GARCIA-NAVARRO: So I guess the difference is that the vaccine is online. What do you think explains this narrowing of racial disparities?

ARTIGA: So I think a key factor is certainly the deployment of vaccination. Vaccinations provided increased protections across racial and ethnic groups, and we saw that while Hispanics and Blacks were less likely to have been vaccinated during the early parts of the vaccination rollout, these disparities in vaccinations are also shrinking now. I think at the same time, there are a series of other factors that may influence these trends, including an increased spread of the virus among the white population due to various factors.

GARCIA-NAVARRO: We’ve seen a lot of stories, haven’t we? — about its impact on predominantly white communities in the Midwest and South, for example, where people might not want to get vaccinated for a variety of reasons, but some of them might be political. How big is this disparity now between white people and people of color in terms of impacts?

ARTIGA: So when we look at the very latest data on case rates and death rates, there’s little difference in rates per 100,000 among whites, blacks, and Hispanics. Again, this does not control age. When we control for age, we generally see larger disparities because people of color tend to be a younger demographic. If we look at how the pandemic has evolved over time, initially much of the push happened in urban areas, which are more racially diverse. We now see since the end of 2020 that much of the virus is occurring in more rural areas. At the same time, we know that vaccination rates are lower in rural areas and that rural areas are home to a higher proportion of white residents. So, this geographic shift over time in the spread of the virus may lead to increased spread among the white population.

GARCIA-NAVARRO: How do you think these trends will change, if at all, when children under 12 start getting vaccinated?

ARTIGA: Well, we know that children under 12 are a particularly racially diverse population. I think expanding vaccine eligibility to children under 12 will also continue to narrow some of the gaps we still see in vaccination rates because they include a greater proportion of children of color. So really, this expansion only reinforces the continued focus on equity as we continue to work to increase immunization rates and recover from the pandemic.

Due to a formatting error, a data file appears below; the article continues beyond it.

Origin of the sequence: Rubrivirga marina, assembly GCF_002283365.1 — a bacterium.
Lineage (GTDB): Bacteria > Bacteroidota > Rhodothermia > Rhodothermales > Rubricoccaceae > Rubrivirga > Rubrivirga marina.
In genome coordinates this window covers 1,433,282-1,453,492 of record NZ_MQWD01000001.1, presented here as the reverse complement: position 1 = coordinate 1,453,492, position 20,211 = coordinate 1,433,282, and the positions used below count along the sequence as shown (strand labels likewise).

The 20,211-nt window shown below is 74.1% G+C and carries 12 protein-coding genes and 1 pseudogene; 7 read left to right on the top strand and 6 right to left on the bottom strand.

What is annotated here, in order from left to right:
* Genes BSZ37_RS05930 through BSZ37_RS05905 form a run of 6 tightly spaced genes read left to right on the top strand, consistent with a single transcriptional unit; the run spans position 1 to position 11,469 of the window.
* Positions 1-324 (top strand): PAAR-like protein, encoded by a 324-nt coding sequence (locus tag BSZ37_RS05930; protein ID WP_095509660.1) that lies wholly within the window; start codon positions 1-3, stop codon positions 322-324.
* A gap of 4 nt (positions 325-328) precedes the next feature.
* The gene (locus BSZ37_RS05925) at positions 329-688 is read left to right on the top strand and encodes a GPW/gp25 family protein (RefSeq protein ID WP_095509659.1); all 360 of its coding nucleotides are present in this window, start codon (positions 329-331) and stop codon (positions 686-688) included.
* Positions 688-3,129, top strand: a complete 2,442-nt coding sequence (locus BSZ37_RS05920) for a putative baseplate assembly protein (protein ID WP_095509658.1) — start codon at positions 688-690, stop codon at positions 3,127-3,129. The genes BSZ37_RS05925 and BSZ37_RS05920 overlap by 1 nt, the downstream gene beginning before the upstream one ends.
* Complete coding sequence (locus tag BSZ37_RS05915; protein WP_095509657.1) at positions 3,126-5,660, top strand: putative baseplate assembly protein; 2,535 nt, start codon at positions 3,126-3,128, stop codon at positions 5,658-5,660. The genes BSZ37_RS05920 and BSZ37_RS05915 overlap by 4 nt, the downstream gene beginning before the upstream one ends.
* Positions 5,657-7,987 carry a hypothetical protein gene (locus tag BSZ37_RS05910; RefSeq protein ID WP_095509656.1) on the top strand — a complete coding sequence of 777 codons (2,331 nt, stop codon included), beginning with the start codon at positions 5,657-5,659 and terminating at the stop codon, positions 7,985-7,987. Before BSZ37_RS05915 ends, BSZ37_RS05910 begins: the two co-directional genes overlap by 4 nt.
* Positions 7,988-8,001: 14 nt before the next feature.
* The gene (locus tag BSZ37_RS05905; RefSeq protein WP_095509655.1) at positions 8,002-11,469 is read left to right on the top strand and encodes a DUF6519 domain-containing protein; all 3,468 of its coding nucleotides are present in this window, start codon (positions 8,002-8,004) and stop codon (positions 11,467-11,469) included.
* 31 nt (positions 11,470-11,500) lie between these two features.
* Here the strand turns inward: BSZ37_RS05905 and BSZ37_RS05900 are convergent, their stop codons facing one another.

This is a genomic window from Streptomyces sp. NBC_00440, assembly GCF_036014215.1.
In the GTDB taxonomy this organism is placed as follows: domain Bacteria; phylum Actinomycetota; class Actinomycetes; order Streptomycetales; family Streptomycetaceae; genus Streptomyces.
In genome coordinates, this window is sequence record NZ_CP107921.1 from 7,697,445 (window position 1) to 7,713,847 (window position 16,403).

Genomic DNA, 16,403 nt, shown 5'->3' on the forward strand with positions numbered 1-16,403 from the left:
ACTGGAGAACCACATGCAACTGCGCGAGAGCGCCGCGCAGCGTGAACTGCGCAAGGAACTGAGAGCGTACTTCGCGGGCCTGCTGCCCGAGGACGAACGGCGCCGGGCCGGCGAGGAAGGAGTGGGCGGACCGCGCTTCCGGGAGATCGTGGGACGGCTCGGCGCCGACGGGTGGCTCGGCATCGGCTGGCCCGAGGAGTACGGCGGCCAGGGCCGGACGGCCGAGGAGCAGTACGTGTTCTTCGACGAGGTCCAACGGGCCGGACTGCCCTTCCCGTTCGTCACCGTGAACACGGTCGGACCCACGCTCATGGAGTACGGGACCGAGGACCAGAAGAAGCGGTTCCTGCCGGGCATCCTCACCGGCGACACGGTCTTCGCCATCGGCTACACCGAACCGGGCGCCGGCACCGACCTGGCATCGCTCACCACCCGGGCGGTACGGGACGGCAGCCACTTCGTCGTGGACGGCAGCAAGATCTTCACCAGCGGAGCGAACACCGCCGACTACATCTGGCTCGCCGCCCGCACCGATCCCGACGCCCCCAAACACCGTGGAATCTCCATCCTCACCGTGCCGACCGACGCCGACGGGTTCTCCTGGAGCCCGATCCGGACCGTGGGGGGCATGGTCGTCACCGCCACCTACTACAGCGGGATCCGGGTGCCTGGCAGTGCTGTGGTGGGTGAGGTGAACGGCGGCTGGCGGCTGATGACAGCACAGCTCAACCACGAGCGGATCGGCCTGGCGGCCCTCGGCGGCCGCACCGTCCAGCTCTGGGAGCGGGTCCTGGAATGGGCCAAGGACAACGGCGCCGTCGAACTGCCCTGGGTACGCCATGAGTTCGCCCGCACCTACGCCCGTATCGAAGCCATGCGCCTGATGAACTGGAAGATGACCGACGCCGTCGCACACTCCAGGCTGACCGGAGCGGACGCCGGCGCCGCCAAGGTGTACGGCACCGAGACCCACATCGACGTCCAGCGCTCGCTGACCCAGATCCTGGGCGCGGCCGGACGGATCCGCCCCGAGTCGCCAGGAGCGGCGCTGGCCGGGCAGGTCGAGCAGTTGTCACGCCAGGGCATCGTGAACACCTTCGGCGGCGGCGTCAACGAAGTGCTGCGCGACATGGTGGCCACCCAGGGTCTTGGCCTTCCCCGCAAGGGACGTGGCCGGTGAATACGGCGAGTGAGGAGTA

GARCIA-NAVARRO: Last question – obviously this country has been brutalized by the delta variant – 2,000 deaths a day, although those numbers are going down. As someone looking at this data for a living, what do you think we’ll see in the future?

ARTIGA: I think it’s important to recognize that while the demographic patterns of those most affected by the pandemic right now are changing, the underlying structural inequalities that have exposed people of color and low-income populations income at increased risk at the start of the pandemic have not changed. And so, they still remain at heightened risk as the pandemic continues to evolve and potential future health threats may emerge.

GARCIA-NAVARRO: This is Samantha Artiga from the Kaiser Family Foundation. Thank you very much.

ARTIGA: Thank you very much.

(MUSIC SOUND EXTRACTION)

Copyright © 2021 NRP. All rights reserved. Visit the Terms of Use and Permissions pages of our website at www.npr.org for more information.

NPR transcripts are created under tight deadlines by Verb8tm, Inc., an NPR contractor, and produced using a proprietary transcription process developed with NPR. This text may not be in its final form and may be updated or revised in the future. Accuracy and availability may vary. The authoritative recording of NPR’s programming is the audio recording.

]]>
Ward 9: Candidates, demographics and voter mood https://therightroadtopeace.com/ward-9-candidates-demographics-and-voter-mood/ Wed, 29 Sep 2021 07:00:00 +0000 https://therightroadtopeace.com/ward-9-candidates-demographics-and-voter-mood/ Ward 9 encompasses a wide range of communities from the east of downtown to the eastern outskirts of the city. He has an incumbent councilor running for re-election. Scroll down for a list of candidates About 88,000 people live in the neighborhood, making it smaller than average in terms of population. They live in around […]]]>

Ward 9 encompasses a wide range of communities from the east of downtown to the eastern outskirts of the city.

He has an incumbent councilor running for re-election.

  • Scroll down for a list of candidates

About 88,000 people live in the neighborhood, making it smaller than average in terms of population.

They live in around 39,000 houses, with a mix of housing types.